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Raising the Bar in Rehab

Supply and Demand

Published May 9, 2013 10:52 AM by Lisa Mueller

My newest thought project for this week is to better understand how physical therapist staffing is predicted for a new clinic. How does a new healthcare company or private practice facility estimate what kind of staffing it will need in a new location?

My general understanding of private practice is that due to limited funds, staffing will start whatever the owner can afford, not be based on the potential volume or demand for an area. If the owner can afford two therapists, he will start with two therapists and later reduce the staffing if the reimbursement or caseload doesn't support both positions.

Bigger healthcare companies may be a little different because they might have the money needed to invest up front. Although the economy is tight everywhere, bigger corporations may be able to build a rehab facility based on the projected volume over a period of time and not limit it strictly to what they can afford right now.

The company I work for grows every year. A new clinic is opened fairly regularly. Before we grow any more, I want to make sure the staffing for rehab is appropriate. But I'm not a statistics major. I don't know how population health statistics are calculated. I don't love math.

I found a few documents on the APTA website about supply and demand that have some nice charts. I think I understand the basic principles. Take the number of people in the United States (or a single state) and divide it by the number of available (and potentially the open) positions for both physical therapists and physical therapist assistants, and you will come up with a ratio. That ratio can then be applied to smaller populations when a new clinic is opened to determine the demand for physical therapists in a given area.

The concern I have with understaffing a clinic is that if the therapist can't keep up with the demand for care, those waiting for treatment will either go elsewhere for care or continue waiting, which may worsen an injury. As a patient continues to live with pain or an injury, he may be developing compensatory movement patterns or an acute injury may progress into subacute or even chronic, which could take longer to heal.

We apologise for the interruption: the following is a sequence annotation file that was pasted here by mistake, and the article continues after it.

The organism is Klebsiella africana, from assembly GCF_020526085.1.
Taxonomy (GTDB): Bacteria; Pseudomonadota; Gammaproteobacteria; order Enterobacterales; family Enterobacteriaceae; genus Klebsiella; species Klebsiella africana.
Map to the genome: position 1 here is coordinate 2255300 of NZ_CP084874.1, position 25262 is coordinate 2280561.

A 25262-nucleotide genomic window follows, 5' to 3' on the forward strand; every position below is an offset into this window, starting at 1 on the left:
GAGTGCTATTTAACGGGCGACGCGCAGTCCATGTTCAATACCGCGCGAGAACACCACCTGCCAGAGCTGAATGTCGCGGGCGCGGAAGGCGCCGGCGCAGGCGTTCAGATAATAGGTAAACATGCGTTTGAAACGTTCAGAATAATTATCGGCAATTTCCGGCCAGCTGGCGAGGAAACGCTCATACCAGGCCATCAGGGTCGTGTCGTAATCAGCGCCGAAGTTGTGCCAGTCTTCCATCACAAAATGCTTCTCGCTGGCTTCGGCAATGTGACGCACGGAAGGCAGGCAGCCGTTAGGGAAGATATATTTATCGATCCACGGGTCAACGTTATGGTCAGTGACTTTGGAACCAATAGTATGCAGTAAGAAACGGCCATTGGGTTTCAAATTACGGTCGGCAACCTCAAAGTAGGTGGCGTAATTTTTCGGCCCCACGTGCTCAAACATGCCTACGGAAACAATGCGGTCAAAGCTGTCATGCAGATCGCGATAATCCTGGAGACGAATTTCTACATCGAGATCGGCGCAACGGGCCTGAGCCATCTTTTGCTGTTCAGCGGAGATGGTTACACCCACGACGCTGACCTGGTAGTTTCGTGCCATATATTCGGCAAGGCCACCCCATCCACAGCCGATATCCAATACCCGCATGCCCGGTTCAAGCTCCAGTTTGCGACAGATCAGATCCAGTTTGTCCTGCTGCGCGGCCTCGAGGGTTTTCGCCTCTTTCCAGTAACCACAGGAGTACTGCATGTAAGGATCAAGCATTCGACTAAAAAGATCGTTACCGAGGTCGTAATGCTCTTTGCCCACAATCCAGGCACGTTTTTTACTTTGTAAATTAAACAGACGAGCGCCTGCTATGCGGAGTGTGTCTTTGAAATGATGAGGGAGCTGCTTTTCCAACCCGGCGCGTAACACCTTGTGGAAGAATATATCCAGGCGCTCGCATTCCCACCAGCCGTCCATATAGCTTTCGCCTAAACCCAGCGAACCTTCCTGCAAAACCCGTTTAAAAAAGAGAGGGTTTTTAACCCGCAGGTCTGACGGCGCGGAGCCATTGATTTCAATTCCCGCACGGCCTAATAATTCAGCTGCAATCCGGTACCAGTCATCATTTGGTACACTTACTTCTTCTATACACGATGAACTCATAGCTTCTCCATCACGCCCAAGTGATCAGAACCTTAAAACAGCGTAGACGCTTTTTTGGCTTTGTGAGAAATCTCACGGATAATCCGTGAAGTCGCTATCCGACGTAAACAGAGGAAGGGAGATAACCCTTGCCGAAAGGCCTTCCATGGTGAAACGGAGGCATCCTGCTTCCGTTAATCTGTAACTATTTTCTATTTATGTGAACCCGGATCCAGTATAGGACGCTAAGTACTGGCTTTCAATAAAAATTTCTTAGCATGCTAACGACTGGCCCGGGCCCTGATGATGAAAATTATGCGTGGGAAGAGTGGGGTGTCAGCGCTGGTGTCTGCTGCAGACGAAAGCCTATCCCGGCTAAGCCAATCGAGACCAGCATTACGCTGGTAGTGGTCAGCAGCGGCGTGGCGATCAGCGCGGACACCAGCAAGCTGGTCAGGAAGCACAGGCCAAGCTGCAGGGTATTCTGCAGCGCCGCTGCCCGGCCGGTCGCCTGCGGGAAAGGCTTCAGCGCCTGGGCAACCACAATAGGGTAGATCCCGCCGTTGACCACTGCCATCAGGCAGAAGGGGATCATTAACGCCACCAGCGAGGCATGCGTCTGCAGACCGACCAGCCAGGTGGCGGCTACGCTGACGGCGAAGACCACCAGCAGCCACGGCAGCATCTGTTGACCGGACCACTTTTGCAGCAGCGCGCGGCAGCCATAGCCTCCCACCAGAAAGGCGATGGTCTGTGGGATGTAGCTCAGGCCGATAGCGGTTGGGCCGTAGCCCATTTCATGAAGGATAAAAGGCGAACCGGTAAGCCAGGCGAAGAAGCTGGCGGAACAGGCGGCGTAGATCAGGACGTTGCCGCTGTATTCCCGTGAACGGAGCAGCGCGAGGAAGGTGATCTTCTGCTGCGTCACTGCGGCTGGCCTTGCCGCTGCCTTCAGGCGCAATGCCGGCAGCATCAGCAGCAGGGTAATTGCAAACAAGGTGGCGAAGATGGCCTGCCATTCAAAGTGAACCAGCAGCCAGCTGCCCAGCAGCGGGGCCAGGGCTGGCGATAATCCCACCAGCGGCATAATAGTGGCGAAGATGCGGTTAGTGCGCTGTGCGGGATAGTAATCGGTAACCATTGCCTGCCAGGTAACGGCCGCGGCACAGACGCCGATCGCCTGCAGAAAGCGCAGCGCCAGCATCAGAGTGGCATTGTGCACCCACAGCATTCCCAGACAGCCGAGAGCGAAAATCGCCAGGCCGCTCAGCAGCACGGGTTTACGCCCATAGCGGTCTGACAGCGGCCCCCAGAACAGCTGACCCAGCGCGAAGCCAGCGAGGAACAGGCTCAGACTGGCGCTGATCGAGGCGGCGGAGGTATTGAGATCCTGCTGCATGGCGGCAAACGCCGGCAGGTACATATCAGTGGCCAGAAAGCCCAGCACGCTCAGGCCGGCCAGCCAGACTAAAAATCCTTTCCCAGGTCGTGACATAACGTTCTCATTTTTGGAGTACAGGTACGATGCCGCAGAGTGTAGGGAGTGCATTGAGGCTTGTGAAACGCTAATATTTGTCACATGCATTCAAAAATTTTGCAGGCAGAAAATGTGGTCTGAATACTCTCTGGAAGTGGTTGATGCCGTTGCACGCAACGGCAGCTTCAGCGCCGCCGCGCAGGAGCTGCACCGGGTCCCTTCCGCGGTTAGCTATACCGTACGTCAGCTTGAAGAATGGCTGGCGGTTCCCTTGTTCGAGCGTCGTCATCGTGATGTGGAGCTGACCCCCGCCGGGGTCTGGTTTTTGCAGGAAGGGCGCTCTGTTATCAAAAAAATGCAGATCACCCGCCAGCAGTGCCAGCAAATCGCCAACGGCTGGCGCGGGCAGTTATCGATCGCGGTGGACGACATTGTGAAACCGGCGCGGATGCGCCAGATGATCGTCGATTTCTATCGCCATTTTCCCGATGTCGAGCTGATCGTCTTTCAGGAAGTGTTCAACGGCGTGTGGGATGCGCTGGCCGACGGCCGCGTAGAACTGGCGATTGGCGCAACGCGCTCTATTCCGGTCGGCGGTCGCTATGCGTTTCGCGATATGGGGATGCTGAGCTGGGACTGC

What do you think about the supply and demand of physical therapists? How do you calculate the demand for physical therapists? Can you help me figure out if the ratio I described above is correct?

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Hi Ryan,

I'll take a look at the app but you also raise good points about other options when a clinic is growing.  Thanks for sharing your input!  


Lisa Mueller May 12, 2013 6:58 PM

Great article. Staffing can be very complex, and ensuring you have the right amount of staff for the potential patients in an area can be a gamble, and a costly one if you over estimate. One things we have learned in our in our business is that in the growth curve of a practice there are natural transition points. As a staffing company we provide per diem or travel therapists to a lot of companies who are in that growth curve. They can hire Therapists as needed to capitalize on available patients, without taking the risk of hiring someone full time. 

Once they have established the need for another full time position they complete the transition by hiring their own full time staff.

There are some other cool tools out there to help you identify the needs in certain geographic areas. Take a look at this free app "Health Indicators" from Critigen.

Again thanks for the great article!

Ryan, Core Rehab Staffing May 9, 2013 1:37 PM

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